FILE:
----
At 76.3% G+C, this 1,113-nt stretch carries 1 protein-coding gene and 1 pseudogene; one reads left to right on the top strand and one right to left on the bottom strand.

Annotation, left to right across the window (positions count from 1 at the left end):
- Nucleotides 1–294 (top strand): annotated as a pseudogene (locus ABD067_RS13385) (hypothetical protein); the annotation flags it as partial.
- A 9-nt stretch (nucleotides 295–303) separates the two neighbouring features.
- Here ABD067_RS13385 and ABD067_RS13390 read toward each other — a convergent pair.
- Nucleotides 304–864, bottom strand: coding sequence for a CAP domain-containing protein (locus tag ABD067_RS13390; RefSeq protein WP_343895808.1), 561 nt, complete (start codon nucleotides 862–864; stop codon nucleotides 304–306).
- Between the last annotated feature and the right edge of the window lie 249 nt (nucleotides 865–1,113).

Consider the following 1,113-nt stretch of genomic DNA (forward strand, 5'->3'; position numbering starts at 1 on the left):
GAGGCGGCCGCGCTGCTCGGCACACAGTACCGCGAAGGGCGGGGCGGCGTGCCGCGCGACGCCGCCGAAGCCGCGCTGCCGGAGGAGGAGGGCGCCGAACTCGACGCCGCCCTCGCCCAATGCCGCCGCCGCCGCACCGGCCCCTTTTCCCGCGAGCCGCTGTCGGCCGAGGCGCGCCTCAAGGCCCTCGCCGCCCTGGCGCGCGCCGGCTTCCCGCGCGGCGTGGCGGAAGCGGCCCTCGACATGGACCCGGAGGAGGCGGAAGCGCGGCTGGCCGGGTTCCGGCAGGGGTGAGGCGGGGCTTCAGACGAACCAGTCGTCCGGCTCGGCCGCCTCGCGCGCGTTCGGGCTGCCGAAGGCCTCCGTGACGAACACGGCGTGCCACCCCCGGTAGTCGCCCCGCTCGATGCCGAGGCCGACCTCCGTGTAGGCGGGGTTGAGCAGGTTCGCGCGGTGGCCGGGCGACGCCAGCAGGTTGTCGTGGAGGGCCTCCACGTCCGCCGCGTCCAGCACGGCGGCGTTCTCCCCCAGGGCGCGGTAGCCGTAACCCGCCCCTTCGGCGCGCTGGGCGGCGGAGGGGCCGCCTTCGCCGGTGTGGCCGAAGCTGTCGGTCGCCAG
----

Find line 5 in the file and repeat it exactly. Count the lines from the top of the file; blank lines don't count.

- Here ABD067_RS13385 and ABD067_RS13390 read toward each other — a convergent pair.